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Old idea?

  1. Jan 11, 2005 #1
    There was a section in Greene's book that actually helped me form a curious idea about the origins of the universe and I wanted anyone's thoughts on it. If there was only one Big Bang, then shouldn't there be a concentration of matter/gas in the region of the center as everything spreads in all directions?
  2. jcsd
  3. Jan 12, 2005 #2
    which centre? the universe apparently does not have a centre. strange, I know. it also does not have an edge. crazy stuff
  4. Jan 18, 2005 #3
    which centre?

    The center of the "explosion."
  5. Jan 18, 2005 #4
    The "Big Bang" was not an "explosion"
    just the earliest part of the expansion that started a little before the origin of the CBR we can still see today.
  6. Jan 19, 2005 #5


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    Welcome to Physics Forums, Mr Euchre.

    Like RandallB said, the Big Bang was not an explosion of stuff into space. (the "Big Bang" is a poor, misleading name...but a catchy one)

    The Big Bang was the rapid expansion of all space. Essentially, the Big Bang happened simultaneously everywhere in the universe. We do not see concentration of matter toward any center or any preferred motion of things away from any center. There is no center or edge to 3D space.

    With the rapid expansion of all-space, the energy in it cooled...eventually enough for atoms to form and then stars, galaxies, & planets...throughout the universe.
  7. Jan 20, 2005 #6
    Do you have any suggestions for a more accurate descriptive name?

    Doesn't this kind of suggest that there is some kind of void into which space is expanding? (i.e Expanding relative to what?)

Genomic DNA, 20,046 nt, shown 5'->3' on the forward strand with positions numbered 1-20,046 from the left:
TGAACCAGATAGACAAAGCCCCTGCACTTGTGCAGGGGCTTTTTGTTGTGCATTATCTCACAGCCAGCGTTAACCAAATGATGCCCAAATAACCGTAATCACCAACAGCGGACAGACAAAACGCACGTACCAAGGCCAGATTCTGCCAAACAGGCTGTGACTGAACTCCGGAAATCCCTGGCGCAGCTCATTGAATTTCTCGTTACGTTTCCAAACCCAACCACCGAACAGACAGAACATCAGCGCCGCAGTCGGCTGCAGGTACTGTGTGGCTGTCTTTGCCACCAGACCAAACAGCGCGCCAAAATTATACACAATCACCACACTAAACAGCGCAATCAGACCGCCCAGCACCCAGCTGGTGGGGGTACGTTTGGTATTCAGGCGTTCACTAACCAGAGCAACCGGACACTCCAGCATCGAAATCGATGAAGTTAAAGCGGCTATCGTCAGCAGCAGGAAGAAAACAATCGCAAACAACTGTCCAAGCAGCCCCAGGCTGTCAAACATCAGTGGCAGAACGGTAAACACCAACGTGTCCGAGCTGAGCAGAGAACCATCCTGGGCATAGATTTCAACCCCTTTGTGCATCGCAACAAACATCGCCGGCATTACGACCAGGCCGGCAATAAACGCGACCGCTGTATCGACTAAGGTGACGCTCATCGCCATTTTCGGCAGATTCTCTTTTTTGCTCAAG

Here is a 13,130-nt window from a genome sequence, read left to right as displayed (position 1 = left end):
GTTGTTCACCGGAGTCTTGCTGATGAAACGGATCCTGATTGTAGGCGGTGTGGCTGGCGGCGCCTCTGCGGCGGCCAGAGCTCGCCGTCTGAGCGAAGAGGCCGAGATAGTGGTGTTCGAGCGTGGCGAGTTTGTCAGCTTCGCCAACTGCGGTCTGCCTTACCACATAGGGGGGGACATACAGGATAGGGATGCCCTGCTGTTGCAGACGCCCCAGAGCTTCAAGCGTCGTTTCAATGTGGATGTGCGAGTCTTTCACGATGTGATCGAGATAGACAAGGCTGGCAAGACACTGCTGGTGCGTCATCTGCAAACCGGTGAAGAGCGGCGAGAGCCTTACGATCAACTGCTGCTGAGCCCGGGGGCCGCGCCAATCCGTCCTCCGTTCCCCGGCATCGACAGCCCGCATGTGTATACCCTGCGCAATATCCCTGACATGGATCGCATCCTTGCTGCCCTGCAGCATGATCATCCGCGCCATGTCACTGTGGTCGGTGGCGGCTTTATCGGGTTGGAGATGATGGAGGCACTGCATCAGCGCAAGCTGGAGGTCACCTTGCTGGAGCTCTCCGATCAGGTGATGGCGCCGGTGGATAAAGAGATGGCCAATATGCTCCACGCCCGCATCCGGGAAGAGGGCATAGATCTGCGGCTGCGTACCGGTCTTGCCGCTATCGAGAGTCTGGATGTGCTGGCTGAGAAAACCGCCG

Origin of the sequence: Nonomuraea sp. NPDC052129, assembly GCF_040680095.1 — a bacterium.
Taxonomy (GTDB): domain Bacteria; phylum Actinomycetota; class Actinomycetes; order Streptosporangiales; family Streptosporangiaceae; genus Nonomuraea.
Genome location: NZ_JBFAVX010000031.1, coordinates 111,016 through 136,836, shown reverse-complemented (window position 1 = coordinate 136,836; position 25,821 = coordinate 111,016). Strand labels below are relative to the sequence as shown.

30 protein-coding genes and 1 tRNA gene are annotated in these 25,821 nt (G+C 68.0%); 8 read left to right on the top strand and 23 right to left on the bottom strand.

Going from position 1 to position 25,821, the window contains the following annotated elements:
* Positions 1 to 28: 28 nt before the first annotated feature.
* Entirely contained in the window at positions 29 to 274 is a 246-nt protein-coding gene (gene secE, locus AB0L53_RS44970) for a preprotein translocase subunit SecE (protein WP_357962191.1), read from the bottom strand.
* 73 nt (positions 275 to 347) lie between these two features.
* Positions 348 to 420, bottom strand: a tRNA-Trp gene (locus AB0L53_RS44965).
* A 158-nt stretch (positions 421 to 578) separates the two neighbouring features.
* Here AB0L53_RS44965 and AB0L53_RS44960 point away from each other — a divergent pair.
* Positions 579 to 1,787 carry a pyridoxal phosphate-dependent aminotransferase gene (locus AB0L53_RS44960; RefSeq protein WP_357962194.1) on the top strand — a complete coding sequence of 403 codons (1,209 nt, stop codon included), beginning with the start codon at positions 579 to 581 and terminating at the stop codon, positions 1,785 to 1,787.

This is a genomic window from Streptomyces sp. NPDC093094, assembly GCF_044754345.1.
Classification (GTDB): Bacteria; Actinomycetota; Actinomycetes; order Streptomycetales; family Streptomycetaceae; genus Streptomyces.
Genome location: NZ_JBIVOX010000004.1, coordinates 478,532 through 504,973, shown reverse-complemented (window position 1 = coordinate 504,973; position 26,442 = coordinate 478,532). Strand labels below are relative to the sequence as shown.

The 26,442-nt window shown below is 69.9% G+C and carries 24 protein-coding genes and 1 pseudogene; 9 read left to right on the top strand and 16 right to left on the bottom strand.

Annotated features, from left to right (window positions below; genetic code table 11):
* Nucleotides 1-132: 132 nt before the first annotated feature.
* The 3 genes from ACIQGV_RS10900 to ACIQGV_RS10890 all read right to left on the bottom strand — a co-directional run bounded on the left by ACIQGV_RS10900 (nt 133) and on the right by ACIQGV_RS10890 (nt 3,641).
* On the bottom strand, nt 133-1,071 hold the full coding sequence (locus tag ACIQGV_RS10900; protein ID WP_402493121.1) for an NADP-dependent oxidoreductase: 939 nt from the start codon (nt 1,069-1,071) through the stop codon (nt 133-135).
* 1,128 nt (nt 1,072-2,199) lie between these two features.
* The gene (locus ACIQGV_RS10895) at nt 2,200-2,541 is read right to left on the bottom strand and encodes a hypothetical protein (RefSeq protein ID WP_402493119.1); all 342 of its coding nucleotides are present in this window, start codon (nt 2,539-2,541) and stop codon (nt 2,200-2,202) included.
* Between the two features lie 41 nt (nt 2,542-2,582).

If we say that it's merely expanding relative to itself, then how would that be any different than imagining that it started out extremely large (possibly infinite) and then there was the Big Ting? Like a gong hitting a bell, only the gone hits the entire universe at once (every point in preexisting space simultaneously). Forget about SR, nothing was moving prior to the Big Ting so everywhere in the universe was in the same frame of reference so it makes sense to talk about a simultaneous Ting.

    The Ting was so powerful that the entire universe burst into a state of ultrahigh temperature. As it cooled it condensed and everything in it started shrinking. How would that be different than an expanding universe?

    I think that the only difference is in where the energy goes. The idea is that when things expand they cool, so the expansion supposedly explains energy conservation. In the Big Ting model the energy would need to somehow radiate away from the universe like the ringing sound leaves a bell.

    Although, if string theory is correct, then we have the explanation that gravity waves radiate away from the universe carrying with them the dissipative energy and the ringing of the Ting.

    I believe in the Big Ting model myself. :approve:
  8. Jan 21, 2005 #7


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    Yeah, personally, I think the word "expansion" also has the wrong connotation for what the universe is doing....but such are the limitations of our language.

    No immediate response to this...although it reminds me of some of the discussions in the general astronomy forum (marcus?) about defining the Big Bang "singularity" (a point vs. a uniform/undifferentiated state of spacetime)

    So would you expect to detect a temperature ramp up in the early universe? (at a time less then 10e-43 seconds perhaps?)

    Shrinking matter & energy? (ongoing)
    Seems like this would mess with gravitational & quantum effects in a way that we don't see.

    It's just one ting after another. :biggrin:
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